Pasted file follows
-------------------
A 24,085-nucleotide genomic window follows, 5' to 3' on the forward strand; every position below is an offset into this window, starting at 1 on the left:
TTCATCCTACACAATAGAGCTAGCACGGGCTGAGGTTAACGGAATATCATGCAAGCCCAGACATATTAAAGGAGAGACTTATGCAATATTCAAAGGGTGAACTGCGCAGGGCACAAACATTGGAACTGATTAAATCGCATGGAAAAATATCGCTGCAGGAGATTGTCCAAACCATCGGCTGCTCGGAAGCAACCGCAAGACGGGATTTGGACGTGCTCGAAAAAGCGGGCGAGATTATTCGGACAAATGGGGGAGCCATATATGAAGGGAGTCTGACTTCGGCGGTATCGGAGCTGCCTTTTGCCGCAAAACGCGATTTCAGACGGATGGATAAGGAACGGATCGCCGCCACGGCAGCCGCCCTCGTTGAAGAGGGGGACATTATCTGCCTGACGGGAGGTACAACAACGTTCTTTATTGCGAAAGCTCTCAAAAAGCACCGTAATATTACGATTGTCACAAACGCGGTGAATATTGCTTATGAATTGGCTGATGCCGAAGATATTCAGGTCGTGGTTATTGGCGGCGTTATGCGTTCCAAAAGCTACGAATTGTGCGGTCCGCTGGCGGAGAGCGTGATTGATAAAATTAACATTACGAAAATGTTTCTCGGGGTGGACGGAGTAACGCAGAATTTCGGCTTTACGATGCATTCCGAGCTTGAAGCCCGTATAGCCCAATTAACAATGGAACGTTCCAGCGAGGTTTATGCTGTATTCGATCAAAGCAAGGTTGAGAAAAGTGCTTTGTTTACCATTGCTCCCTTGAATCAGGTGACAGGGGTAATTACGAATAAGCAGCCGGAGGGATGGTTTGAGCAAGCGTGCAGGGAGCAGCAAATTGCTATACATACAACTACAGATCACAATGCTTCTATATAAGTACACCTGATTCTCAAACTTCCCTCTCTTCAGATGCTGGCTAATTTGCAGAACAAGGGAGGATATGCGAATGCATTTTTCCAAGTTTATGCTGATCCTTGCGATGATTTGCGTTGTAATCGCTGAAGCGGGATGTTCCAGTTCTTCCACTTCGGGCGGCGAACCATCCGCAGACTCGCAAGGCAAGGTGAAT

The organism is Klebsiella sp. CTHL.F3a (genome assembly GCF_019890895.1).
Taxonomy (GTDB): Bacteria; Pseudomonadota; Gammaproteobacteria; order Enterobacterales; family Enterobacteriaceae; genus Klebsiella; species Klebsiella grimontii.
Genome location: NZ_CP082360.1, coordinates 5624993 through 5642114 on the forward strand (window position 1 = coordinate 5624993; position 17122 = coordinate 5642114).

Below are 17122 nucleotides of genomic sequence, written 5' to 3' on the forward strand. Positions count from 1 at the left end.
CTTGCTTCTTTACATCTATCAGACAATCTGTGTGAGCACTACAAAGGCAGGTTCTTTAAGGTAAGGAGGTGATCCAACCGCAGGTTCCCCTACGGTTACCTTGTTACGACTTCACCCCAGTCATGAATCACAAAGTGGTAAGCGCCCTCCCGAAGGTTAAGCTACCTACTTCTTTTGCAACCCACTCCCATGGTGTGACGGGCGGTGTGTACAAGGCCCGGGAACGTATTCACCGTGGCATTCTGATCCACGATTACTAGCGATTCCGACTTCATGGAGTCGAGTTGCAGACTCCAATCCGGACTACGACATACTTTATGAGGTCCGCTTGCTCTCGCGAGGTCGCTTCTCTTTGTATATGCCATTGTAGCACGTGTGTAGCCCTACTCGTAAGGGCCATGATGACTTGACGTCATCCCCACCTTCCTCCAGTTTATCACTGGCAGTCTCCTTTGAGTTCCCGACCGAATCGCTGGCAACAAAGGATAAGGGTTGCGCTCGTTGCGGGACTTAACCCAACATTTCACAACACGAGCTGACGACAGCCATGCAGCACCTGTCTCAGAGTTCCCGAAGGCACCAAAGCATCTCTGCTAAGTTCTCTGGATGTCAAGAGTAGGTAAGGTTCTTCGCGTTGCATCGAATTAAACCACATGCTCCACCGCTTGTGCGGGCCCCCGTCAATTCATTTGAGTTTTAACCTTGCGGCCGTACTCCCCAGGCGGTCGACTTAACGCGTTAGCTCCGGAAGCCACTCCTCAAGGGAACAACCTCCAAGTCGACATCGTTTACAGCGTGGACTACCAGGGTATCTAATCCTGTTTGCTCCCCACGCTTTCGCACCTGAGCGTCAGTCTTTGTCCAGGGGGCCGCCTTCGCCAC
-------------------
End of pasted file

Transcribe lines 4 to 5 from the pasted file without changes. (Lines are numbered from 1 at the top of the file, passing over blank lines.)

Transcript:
Taxonomy (GTDB): Bacteria; Pseudomonadota; Gammaproteobacteria; order Enterobacterales; family Enterobacteriaceae; genus Klebsiella; species Klebsiella grimontii.
Genome location: NZ_CP082360.1, coordinates 5624993 through 5642114 on the forward strand (window position 1 = coordinate 5624993; position 17122 = coordinate 5642114).